Tanzanian Small-Scale Farmers Receive Support to Improve Food Security in the Face of the Covid-19 Pandemic

Small-scale farmers in Tanzania are receiving support to improve food security in the face of the Covid-19 pandemic.
press release

Rome — The International Fund for Agricultural Development (IFAD) will provide funding to assist 6,240 vulnerable small-scale farmers in rural Tanzania impacted by the COVID-19 pandemic. The IFAD grant will help farmers access inputs, provide market linkages and access agricultural and market information to improve their productivity and increase their resilience.

Growth in Tanzania's agricultural sector was projected to decline from 5 per cent in 2019 to 2 per cent in 2020 due to the recent locust infestation and the COVID-19 pandemic. The decline in growth has resulted in a number of negative impacts including high cost of inputs and limited access to markets with small-scale farmers bearing the brunt.

Through its Rural Poor Stimulus Facility (RPSF), IFAD will provide US$ 882,841 as part of its COVID-19 response in Tanzania. At this time when the COVID-19 crisis threatens to push another 500,000 Tanzanians into poverty, the grant aims to minimize the impact on livelihoods, resilience and food security. It will target farmers - half of whom will be women and 30 per cent youth, as well as agro-dealers, off-takers and extension officers in Dodoma, Njombe, Simiyu, Singida and Unguja regions.

Despite the myriad of challenges they encounter, including low yields, crop cultivation remains the main economic activity for most small-scale farmers in Tanzania. To help boost their productivity, the grant will distribute 23,650 kilograms of bio-fortified maize seeds, 14,460 kilograms of sunflower seeds and 971,000 seedlings of fruits and vegetables. In addition, the grant will help safeguard the gains made under the Marketing Infrastructure, Value Addition and Rural Finance Support Programme (MIVARF) - an IFAD supported project that closed in 2020 – by using its existing agro-input distribution system to reach the targeted farmers.

"The COVID-19 pandemic has brought to light the vulnerability of our food systems. To ensure we build a sustainable and resilient food system, we need to recognize the role small-scale farmers play and empower them to access inputs, information and markets for their produce," said Francesco Rispoli, IFAD Country Director for Tanzania.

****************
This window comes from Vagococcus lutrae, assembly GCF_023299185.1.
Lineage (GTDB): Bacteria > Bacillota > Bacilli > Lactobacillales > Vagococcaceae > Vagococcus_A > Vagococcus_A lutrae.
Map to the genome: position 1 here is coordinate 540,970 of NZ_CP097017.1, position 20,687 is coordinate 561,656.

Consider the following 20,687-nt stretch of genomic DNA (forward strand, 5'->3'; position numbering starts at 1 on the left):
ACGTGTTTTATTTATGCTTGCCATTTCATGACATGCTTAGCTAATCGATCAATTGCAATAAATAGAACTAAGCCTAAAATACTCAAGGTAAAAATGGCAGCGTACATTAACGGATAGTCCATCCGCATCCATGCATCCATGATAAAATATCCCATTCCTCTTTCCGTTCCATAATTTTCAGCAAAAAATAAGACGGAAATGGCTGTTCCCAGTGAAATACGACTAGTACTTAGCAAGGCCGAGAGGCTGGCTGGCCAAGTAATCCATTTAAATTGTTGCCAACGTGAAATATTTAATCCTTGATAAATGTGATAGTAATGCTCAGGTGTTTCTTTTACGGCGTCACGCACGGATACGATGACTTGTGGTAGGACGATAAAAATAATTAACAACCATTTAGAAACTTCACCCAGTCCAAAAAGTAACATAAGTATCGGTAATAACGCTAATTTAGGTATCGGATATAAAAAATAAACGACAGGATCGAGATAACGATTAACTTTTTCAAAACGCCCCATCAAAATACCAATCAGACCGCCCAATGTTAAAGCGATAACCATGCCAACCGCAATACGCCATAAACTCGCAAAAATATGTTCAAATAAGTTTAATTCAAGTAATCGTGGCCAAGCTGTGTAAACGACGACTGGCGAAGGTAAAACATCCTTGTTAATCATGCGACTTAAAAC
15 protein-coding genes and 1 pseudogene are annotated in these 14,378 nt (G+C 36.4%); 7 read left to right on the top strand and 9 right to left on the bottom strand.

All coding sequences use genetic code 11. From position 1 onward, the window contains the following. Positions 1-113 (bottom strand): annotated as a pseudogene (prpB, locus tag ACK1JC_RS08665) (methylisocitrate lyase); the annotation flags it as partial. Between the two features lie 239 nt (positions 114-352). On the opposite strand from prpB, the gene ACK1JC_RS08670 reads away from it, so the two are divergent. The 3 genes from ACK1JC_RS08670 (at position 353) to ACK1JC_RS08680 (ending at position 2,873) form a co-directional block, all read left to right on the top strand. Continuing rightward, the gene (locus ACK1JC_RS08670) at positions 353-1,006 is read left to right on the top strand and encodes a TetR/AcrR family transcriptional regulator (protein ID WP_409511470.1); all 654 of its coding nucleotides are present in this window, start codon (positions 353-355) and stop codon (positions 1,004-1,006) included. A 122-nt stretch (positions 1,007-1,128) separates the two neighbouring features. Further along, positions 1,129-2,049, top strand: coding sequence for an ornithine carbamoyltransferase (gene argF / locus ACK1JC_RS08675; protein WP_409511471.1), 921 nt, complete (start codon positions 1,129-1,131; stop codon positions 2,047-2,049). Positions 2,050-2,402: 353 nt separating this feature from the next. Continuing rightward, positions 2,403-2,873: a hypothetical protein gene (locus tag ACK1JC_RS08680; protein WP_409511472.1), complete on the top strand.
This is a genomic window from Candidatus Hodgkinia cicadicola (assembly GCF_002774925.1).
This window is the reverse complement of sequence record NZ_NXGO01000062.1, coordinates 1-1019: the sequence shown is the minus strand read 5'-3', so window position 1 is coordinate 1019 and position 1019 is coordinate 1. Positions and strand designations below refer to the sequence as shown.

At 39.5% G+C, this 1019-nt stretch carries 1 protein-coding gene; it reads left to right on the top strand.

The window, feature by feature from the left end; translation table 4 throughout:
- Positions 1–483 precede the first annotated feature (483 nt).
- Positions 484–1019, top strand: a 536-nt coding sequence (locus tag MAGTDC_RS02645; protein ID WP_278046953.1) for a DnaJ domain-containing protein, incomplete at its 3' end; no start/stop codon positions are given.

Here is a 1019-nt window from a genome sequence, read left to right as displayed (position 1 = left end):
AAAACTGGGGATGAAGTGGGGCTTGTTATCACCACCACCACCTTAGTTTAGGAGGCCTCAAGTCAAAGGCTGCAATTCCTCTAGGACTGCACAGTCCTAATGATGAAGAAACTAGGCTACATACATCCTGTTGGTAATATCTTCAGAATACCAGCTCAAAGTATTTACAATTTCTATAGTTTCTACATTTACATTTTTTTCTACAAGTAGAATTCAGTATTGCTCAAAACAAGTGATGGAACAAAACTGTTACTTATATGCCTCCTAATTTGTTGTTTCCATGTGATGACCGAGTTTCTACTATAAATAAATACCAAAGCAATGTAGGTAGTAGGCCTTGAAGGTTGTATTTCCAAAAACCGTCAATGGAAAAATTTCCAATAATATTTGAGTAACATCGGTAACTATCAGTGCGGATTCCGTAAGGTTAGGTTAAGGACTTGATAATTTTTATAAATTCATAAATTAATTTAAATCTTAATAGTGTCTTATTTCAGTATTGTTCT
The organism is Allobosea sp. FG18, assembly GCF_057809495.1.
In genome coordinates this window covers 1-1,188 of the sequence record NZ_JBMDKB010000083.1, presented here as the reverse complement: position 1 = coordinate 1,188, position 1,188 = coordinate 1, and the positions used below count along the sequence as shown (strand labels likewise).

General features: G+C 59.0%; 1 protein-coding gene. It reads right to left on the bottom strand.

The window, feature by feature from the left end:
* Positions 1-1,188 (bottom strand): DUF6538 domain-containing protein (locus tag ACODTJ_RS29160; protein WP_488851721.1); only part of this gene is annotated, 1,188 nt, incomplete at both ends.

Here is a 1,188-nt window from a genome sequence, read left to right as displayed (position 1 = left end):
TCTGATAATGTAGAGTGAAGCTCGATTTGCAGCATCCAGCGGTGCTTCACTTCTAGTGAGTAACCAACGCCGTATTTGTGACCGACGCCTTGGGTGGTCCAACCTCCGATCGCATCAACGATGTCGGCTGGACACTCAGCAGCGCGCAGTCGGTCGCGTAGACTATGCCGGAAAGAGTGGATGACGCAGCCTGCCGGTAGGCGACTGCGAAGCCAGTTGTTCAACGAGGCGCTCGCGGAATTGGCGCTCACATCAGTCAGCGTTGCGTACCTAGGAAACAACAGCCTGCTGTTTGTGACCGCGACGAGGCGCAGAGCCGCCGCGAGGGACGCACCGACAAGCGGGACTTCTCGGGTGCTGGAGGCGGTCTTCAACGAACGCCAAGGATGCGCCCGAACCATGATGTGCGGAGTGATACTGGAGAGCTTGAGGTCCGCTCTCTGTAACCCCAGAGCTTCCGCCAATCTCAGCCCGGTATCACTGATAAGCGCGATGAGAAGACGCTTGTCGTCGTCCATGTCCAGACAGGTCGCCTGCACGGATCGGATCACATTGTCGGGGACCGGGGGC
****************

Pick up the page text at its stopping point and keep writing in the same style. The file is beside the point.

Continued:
Border closures and strict COVID-19 protocols have limited access to agricultural markets for many small-scale farmers. To improve this, the grant will support the National Food Reserve Agency purchase maize grain from the farmers, under its current plan to boost its reserve. The grant will also leverage existing MIVARF platforms to link farmers to additional markets.

Extension services can play a key role in increasing small-scale farmers' productivity. Unfortunately, due to the limited number of extension officers, most farmers are not reached in time. To help bridge this gap, the grant will support the scaling up of the M-Kilimo platform, a mobile based agriculture application that helps farmers' access extension and advisory services and market related information at the palm of their hands.

Since 1978, IFAD has financed 16 rural development programmes and projects in the United Republic of Tanzania for a total cost of US$917.0 million, with an IFAD investment of US$402.5 million, directly benefiting more than 4 million rural households.

Note to Editors

On 21 April 2020, IFAD launched a multi-donor COVID-19 Rural Poor Stimulus Facility to provide a more scaled-up response to complement our repurposed activities. The Facility helps to safeguard the food security and resilience of poor rural people by ensuring timely access to inputs, information, markets and liquidity. It targets first and foremost at IFAD's project beneficiaries, to ensure that the positive impacts they have achieved are not reversed. If funding permits, the Facility may also be scaled out to reach additional rural people in need. IFAD initiated the Facility with US$40 million of seed funding from its own resources, and is aiming to mobilize at least US$200 million from Member States and other donors.

IFAD invests in rural people, empowering them to reduce poverty, increase food security, improve nutrition and strengthen resilience. Since 1978, we have provided US$23.2 billion in grants and low-interest loans to projects that have reached an estimated 518 million people. IFAD is an international financial institution and a United Nations specialized agency based in Rome – the United Nations food and agriculture hub.

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